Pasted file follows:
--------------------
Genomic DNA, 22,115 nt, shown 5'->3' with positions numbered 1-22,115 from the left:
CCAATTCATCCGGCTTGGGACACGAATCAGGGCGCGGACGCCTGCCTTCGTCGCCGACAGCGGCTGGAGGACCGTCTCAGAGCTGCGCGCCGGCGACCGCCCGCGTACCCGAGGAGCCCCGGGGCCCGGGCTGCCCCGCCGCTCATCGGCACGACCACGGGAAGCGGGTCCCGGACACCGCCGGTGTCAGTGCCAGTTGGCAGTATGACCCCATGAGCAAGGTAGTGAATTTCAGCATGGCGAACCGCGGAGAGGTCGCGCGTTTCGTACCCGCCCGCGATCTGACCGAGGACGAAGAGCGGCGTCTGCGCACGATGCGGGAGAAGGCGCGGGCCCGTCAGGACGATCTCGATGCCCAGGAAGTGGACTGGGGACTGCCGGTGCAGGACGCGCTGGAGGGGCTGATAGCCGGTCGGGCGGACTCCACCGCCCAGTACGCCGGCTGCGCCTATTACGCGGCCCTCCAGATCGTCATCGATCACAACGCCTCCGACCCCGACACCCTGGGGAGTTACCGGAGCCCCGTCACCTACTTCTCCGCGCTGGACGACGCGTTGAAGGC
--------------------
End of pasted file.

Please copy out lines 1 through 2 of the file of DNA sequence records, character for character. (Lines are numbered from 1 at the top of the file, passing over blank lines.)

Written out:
Genomic DNA, 22,115 nt, shown 5'->3' with positions numbered 1-22,115 from the left:
CCAATTCATCCGGCTTGGGACACGAATCAGGGCGCGGACGCCTGCCTTCGTCGCCGACAGCGGCTGGAGGACCGTCTCAGAGCTGCGCGCCGGCGACCGCCCGCGTACCCGAGGAGCCCCGGGGCCCGGGCTGCCCCGCCGCTCATCGGCACGACCACGGGAAGCGGGTCCCGGACACCGCCGGTGTCAGTGCCAGTTGGCAGTATGACCCCATGAGCAAGGTAGTGAATTTCAGCATGGCGAACCGCGGAGAGGTCGCGCGTTTCGTACCCGCCCGCGATCTGACCGAGGACGAAGAGCGGCGTCTGCGCACGATGCGGGAGAAGGCGCGGGCCCGTCAGGACGATCTCGATGCCCAGGAAGTGGACTGGGGACTGCCGGTGCAGGACGCGCTGGAGGGGCTGATAGCCGGTCGGGCGGACTCCACCGCCCAGTACGCCGGCTGCGCCTATTACGCGGCCCTCCAGATCGTCATCGATCACAACGCCTCCGACCCCGACACCCTGGGGAGTTACCGGAGCCCCGTCACCTACTTCTCCGCGCTGGACGACGCGTTGAAGGC